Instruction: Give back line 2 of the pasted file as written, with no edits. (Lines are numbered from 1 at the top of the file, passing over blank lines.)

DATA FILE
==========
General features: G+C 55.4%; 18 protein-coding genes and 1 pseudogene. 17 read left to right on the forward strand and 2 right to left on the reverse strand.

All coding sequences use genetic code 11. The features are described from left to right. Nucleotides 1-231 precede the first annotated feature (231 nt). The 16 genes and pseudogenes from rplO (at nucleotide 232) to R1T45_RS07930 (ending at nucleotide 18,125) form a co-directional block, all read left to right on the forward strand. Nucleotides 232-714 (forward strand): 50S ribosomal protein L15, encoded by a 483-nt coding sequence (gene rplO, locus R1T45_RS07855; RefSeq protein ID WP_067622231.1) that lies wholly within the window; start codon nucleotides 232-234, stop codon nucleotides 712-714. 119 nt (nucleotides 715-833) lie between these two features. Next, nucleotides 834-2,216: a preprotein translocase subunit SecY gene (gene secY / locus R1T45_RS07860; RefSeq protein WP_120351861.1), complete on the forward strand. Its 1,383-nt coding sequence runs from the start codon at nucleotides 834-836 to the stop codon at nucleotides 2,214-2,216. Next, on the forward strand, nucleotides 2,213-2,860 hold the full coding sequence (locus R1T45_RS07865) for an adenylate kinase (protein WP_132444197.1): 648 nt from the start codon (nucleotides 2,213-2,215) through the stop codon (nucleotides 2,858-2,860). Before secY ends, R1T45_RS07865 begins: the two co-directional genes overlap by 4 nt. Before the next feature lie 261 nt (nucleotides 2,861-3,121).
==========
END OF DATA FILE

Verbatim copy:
All coding sequences use genetic code 11. The features are described from left to right. Nucleotides 1-231 precede the first annotated feature (231 nt). The 16 genes and pseudogenes from rplO (at nucleotide 232) to R1T45_RS07930 (ending at nucleotide 18,125) form a co-directional block, all read left to right on the forward strand. Nucleotides 232-714 (forward strand): 50S ribosomal protein L15, encoded by a 483-nt coding sequence (gene rplO, locus R1T45_RS07855; RefSeq protein ID WP_067622231.1) that lies wholly within the window; start codon nucleotides 232-234, stop codon nucleotides 712-714. 119 nt (nucleotides 715-833) lie between these two features. Next, nucleotides 834-2,216: a preprotein translocase subunit SecY gene (gene secY / locus R1T45_RS07860; RefSeq protein WP_120351861.1), complete on the forward strand. Its 1,383-nt coding sequence runs from the start codon at nucleotides 834-836 to the stop codon at nucleotides 2,214-2,216. Next, on the forward strand, nucleotides 2,213-2,860 hold the full coding sequence (locus R1T45_RS07865) for an adenylate kinase (protein WP_132444197.1): 648 nt from the start codon (nucleotides 2,213-2,215) through the stop codon (nucleotides 2,858-2,860). Before secY ends, R1T45_RS07865 begins: the two co-directional genes overlap by 4 nt. Before the next feature lie 261 nt (nucleotides 2,861-3,121).